my heart’s colder,” he goes about bringing that same intensity of emotion into the present by ushering Arcade Fire into a joyously uptempo finale.

‘Blue Monday’ – Fats Domino

‘No New Order?’ I hear you cry. Nope, doom-laden late ’80s electronica is not the vibe we need on a Monday morning. Instead, we bring you Fats Domino, who transforms his own Monday blues into a tune that is danceable, charming, and damn catchy too.

Originally written by Dave Bartholomew and first recorded by Smiley Lewis in 1954, ‘Blue Monday’ was made immortal by jazz pianist Fats Waller, whose 12-bar-blues rendition was featured in the 1956 film The Girl Can’t Help It. While Domino doesn’t do anything to hide his disdain for the working week, he does everything in his power to go into it with a smile on his face, bringing a much-needed dose of New Orleans warmth to Monday morning.

‘Jump Around’ – House Of Pain

Throw off your duvet, pour yourself some coffee and get ready to hit the roof: House Of Pain’s ‘Jump Around’ is here to blow that Monday malaise out your butt. Now most of us aren’t brimming with energy at 7.00 am, but I defy anyone to listen to this 1992 hip-hop classic and not feel completely transformed.

If doctors were told to prescribe music to cure lethargy, we’d all be wandering around with paper slips telling us to listen to ‘Jump Around’ at least three times a day: once before breakfast, once after lunch, and once at the end of the working day. With its inventive use of samples, textured vinyl scratches, and offbeat verses, this certified banger will see you through even the dreariest of mornings.

‘Monday, Monday – The Mamas and The Papas’

If West Coast jangle-pop is your thing, then you’re unlikely to find a better song to usher in Monday morning than the Mamas and The Papas’ aptly-titled ‘Monday Monday.’ With its tight-knit harmonies, lilting harpsichord, and mellifluous lead vocal, this 1966 single sees Denny Doherty evoke the refreshing optimism of a working man for whom Monday, seemingly, is the best day of the week.

Universal, artfully produced and undeniably soothing ‘Monday Monday’ is for those who prefer to stumble into the new morning with a dressing gown up top and slippers down below. After dedicating a full hour to drinking orange juice and pondering the morning papers, only then will they consider the day ahead. It’s the Californian way; long may it reign.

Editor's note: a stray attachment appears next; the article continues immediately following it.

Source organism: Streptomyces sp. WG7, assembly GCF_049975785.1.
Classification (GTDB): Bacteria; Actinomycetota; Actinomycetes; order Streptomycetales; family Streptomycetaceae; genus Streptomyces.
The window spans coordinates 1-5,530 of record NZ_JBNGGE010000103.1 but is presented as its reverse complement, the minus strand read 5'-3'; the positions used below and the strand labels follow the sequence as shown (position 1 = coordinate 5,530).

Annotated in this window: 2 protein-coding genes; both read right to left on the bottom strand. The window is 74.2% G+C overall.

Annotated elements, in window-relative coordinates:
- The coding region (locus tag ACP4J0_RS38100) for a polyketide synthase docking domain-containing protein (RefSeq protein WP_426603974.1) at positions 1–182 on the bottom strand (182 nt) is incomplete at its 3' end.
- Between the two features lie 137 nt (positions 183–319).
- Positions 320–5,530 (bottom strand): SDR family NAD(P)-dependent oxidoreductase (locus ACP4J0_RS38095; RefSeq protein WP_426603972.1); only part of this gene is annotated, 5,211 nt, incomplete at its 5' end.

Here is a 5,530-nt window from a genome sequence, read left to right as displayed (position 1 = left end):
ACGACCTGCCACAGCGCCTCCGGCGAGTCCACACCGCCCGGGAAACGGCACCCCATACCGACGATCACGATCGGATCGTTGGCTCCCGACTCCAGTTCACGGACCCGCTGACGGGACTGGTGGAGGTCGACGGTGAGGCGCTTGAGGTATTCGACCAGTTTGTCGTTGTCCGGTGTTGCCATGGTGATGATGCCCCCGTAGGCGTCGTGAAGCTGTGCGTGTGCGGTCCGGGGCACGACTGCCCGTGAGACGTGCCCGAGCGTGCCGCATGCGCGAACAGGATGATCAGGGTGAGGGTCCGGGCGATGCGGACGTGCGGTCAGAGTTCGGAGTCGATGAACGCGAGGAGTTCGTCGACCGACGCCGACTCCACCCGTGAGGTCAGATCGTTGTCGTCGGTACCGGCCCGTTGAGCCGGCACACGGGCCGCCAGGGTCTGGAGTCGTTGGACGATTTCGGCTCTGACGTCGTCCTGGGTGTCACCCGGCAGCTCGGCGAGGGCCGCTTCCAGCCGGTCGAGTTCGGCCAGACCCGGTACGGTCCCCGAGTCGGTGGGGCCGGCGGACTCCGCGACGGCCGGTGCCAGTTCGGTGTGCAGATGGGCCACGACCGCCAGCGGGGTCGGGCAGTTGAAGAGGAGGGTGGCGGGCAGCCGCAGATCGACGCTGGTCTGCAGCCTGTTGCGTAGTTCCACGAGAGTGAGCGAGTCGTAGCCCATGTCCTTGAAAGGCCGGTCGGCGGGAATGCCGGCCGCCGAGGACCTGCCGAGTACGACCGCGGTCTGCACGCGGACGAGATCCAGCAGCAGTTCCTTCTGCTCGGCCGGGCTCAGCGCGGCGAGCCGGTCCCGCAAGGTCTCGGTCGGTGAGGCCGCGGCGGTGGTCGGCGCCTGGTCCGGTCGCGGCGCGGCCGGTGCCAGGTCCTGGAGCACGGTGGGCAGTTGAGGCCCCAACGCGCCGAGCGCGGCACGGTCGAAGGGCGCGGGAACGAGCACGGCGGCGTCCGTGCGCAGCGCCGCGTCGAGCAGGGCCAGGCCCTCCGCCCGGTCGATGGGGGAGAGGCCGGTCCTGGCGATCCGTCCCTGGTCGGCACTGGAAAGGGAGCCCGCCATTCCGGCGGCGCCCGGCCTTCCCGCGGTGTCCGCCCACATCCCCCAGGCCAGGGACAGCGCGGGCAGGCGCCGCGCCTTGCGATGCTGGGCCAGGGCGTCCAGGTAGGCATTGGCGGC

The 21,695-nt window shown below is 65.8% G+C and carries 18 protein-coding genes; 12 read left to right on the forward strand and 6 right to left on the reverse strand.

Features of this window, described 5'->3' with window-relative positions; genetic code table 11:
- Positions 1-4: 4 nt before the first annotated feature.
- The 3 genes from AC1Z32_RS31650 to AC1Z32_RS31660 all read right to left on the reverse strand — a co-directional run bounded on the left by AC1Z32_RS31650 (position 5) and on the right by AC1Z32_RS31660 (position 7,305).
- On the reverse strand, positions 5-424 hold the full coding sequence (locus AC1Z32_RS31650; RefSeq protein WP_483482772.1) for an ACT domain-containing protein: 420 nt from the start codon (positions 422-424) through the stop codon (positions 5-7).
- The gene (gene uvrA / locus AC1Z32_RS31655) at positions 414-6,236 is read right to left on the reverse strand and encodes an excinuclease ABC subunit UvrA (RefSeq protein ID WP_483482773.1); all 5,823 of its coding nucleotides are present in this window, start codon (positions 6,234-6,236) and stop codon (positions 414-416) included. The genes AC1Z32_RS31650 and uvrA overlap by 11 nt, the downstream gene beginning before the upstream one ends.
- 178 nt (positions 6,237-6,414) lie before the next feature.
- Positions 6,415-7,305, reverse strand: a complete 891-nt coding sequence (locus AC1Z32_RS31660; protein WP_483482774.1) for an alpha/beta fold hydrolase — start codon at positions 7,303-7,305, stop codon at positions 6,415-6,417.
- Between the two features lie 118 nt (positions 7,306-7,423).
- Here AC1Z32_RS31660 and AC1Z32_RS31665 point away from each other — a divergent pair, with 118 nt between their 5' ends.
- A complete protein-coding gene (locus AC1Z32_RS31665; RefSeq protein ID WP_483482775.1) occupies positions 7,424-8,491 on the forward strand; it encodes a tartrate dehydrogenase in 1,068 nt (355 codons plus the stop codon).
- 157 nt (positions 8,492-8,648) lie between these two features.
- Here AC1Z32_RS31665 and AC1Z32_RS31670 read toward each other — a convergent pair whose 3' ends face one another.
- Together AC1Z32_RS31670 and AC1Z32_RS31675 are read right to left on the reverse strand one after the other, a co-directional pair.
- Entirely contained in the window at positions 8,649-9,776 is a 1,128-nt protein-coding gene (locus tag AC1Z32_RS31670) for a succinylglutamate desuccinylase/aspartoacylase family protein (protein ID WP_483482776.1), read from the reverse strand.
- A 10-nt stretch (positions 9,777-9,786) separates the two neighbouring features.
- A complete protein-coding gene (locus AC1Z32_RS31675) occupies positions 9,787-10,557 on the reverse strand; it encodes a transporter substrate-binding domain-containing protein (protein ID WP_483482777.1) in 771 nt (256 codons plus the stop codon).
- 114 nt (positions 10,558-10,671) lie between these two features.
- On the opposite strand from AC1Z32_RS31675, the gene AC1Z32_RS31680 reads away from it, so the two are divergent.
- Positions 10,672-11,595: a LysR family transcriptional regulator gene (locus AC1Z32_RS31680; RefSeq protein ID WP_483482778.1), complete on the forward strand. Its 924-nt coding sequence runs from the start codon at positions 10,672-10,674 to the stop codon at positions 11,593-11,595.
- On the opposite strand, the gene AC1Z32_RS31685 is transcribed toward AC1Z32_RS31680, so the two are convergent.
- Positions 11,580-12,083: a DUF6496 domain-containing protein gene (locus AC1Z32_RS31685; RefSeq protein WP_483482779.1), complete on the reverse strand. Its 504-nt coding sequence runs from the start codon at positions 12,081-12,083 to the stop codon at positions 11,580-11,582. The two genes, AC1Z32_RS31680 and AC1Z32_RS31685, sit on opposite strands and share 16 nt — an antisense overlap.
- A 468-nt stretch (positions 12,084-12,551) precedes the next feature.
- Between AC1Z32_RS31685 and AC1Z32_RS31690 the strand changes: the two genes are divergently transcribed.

‘This Is The Day’ – The The

Not only is it one of the only pop songs to make effective use of an accordion but it’s also one of the most uplifting. The The’s ‘This Is The Day’ is the perfect soundtrack to Monday morning, mainly because it manages to turn that all-too-familiar sense of foreboding into joyous optimism with the flick of a switch.

‘This Is The Day’ opens with the gentlest of gemlike synth arpeggios. With the sunlight leaking through your curtains, you’ll be tempted to stay in bed. But, as soon as that main motif comes in, you’ll be jumping to your foot and running for the door. after all, this is the day your life will surely change.”, and if you’re not there to seize it, it may well pass you by.

‘Beginning To See The Light’ – The Velvet Underground

For a band that presumably spent most getting up to all kinds of debauchery, it’s somewhat surprising that they managed to write not one but two songs perfectly suited to the morning hours: ‘Sunday Morning’ and ‘Beginning To See The Light’.

Taken from The Velvet’s 1969 self-titled album, the first to feature Doug Yule after John Cale’s departure from the band, this surprisingly cheery number sees Lou Reed celebrate the pursuit of happiness regardless of societal expectations. It’s that sense of epiphany, of self-discovery and understanding that makes this track such a wonderful companion come Monday morning.

‘Welcome To The Working Week’ – Elvis Costello

Rounding off our list, one of Elvis Costello’s greatest songs under two minutes. Considering it evokes the high-speed chaos of the working week, it’s no wonder Costello thought it would a good idea to keep things brief. This track hits you like a shot of pure adrenaline – exactly what most of us need first thing on a Monday morning.

While this song is sometimes said to have been written about a prostitute or porn star who is “rhythmically admired”, it also seems to speak of the pressures of corporate life: of the shocking realisation that one’s life can be reduced to a 9-5 fight to put food on the table. If you’re the kind of person who wakes up on a Monday morning with a heavy heart, this simmering slice of classic Costello will surely see you through.